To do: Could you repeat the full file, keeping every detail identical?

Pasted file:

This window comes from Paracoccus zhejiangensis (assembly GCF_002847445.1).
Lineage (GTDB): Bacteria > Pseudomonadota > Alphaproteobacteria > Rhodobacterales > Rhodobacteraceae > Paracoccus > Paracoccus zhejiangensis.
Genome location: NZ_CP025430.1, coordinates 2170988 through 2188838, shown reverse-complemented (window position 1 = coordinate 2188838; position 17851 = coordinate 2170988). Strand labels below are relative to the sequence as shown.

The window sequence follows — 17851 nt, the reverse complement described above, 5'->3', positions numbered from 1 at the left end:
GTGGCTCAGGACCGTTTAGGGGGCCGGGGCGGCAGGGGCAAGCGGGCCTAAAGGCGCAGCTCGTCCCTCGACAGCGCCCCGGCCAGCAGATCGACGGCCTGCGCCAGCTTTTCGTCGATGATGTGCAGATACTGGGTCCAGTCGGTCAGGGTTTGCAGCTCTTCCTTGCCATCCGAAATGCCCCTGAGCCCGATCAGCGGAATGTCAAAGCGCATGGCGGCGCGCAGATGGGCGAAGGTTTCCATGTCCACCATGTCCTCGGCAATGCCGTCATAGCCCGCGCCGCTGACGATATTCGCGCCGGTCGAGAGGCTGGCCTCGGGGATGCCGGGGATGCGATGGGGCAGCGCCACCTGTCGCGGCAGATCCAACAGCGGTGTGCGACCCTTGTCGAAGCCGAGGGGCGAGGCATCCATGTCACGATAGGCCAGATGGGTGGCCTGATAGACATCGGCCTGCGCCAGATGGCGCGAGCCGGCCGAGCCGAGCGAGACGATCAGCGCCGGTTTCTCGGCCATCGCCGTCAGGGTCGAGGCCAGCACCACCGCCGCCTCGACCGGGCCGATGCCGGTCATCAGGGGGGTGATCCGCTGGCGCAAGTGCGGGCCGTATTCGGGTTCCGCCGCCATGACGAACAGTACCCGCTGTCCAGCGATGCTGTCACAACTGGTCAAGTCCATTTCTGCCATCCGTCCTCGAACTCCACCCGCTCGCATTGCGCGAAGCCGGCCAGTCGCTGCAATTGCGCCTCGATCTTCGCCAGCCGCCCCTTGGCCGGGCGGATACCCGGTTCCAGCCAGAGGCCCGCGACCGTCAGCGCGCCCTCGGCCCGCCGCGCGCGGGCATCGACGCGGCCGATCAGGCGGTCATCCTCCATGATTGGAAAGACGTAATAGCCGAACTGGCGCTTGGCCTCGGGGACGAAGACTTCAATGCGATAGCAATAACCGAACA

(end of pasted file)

This window comes from Paracoccus zhejiangensis (assembly GCF_002847445.1).
Lineage (GTDB): Bacteria > Pseudomonadota > Alphaproteobacteria > Rhodobacterales > Rhodobacteraceae > Paracoccus > Paracoccus zhejiangensis.
Genome location: NZ_CP025430.1, coordinates 2170988 through 2188838, shown reverse-complemented (window position 1 = coordinate 2188838; position 17851 = coordinate 2170988). Strand labels below are relative to the sequence as shown.

The window sequence follows — 17851 nt, the reverse complement described above, 5'->3', positions numbered from 1 at the left end:
GTGGCTCAGGACCGTTTAGGGGGCCGGGGCGGCAGGGGCAAGCGGGCCTAAAGGCGCAGCTCGTCCCTCGACAGCGCCCCGGCCAGCAGATCGACGGCCTGCGCCAGCTTTTCGTCGATGATGTGCAGATACTGGGTCCAGTCGGTCAGGGTTTGCAGCTCTTCCTTGCCATCCGAAATGCCCCTGAGCCCGATCAGCGGAATGTCAAAGCGCATGGCGGCGCGCAGATGGGCGAAGGTTTCCATGTCCACCATGTCCTCGGCAATGCCGTCATAGCCCGCGCCGCTGACGATATTCGCGCCGGTCGAGAGGCTGGCCTCGGGGATGCCGGGGATGCGATGGGGCAGCGCCACCTGTCGCGGCAGATCCAACAGCGGTGTGCGACCCTTGTCGAAGCCGAGGGGCGAGGCATCCATGTCACGATAGGCCAGATGGGTGGCCTGATAGACATCGGCCTGCGCCAGATGGCGCGAGCCGGCCGAGCCGAGCGAGACGATCAGCGCCGGTTTCTCGGCCATCGCCGTCAGGGTCGAGGCCAGCACCACCGCCGCCTCGACCGGGCCGATGCCGGTCATCAGGGGGGTGATCCGCTGGCGCAAGTGCGGGCCGTATTCGGGTTCCGCCGCCATGACGAACAGTACCCGCTGTCCAGCGATGCTGTCACAACTGGTCAAGTCCATTTCTGCCATCCGTCCTCGAACTCCACCCGCTCGCATTGCGCGAAGCCGGCCAGTCGCTGCAATTGCGCCTCGATCTTCGCCAGCCGCCCCTTGGCCGGGCGGATACCCGGTTCCAGCCAGAGGCCCGCGACCGTCAGCGCGCCCTCGGCCCGCCGCGCGCGGGCATCGACGCGGCCGATCAGGCGGTCATCCTCCATGATTGGAAAGACGTAATAGCCGAACTGGCGCTTGGCCTCGGGGACGAAGACTTCAATGCGATAGCAATAACCGAACA